Date of Award
Doctor of Philosophy (PhD)
Institute for Software Research
The ability of the software engineering community to achieve high levels of reuse from software frameworks has been tempered by the difficulty in understanding how to reuse them properly. When written correctly, a plugin can take advantage of the framework’s code and architecture to provide a rich application with relatively few lines of code. Unfortunately, doing this correctly is difficult because frameworks frequently require plugin developers to be aware of complex protocols between objects, and improper use of these protocols causes exceptions and unexpected behavior at run time. This dissertation introduces collaboration constraints, rules governing how multiple objects may interact in a complex protocol. These constraints are particularly difficult to understand and analyze because they may extend across type boundaries and even programming language boundaries. This thesis improves the state of the art through two mechanisms. First, it provides a deep understanding of these collaboration constraints and the framework designs which create them. Second, it introduces Fusion, an adoptable specification language and static analysis tool, that detects broken collaboration constraints in plugin code and demonstrates how to achieve this goal in a cost-effective manner that is practical for industry use.
In this dissertation, I have done an empirical study of framework help forums which showed that collaboration constraints are burdensome for developers, as they take hours or even days to resolve. From this empirical study, I have identified several common properties of collaboration constraints. This motivated a new specification language, called Fusion, that is tailored for specifying collaboration constraints in a practical way. The specification language uses relationships to describe the abstract associations between objects and allows developers to specify collaboration constraints as logical predicates of relationships. Since a relationship is an abstraction above the code, this allows developers to easily specify constraints that cross type and language boundaries. There are three variants of the analysis: a sound variant that has false positives but no false negatives, a complete variant that has false negatives but no false positives, and a pragmatic variant that attempts to balance this tradeoff. In this dissertation, I successfully used Fusion to specify and analyze constraints from examples found in the help forums of the ASP.NET and Spring frameworks. Additionally, I ran Fusion on DaCapo, a 1.5 MLOC DaCapo benchmark for program analysis, to show that Fusion is scalable and provides precise enough results for industry with low specification cost.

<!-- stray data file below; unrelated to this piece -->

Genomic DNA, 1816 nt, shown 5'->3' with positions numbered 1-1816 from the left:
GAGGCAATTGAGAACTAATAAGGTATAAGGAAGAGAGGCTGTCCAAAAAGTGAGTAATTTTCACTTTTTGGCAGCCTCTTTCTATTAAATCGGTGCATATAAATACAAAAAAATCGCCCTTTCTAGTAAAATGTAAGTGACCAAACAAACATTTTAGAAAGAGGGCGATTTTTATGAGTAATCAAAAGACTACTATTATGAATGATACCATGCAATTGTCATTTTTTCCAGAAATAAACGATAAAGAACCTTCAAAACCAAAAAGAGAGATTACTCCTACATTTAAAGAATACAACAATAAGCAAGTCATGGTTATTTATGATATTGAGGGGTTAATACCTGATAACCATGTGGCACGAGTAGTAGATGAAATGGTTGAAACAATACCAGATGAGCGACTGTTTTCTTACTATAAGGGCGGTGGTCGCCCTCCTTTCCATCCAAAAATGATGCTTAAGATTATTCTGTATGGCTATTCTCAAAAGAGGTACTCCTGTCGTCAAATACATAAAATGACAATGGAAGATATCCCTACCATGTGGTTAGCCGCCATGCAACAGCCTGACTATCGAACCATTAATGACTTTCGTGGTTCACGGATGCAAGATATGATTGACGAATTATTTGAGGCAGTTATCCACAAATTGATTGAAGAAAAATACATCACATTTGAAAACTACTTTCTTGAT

This dissertation examines many tradeoffs: the tradeoffs of framework designs, the tradeoffs of specification precision, and the tradeoffs of program analysis results are all featured. A central theme of this work is that there is no single right solution to collaboration constraints; there are only solutions that work better for a particular instance of the problem.
Jaspan, Ciera N.C., "Proper Plugin Protocols" (2011). Dissertations. 189.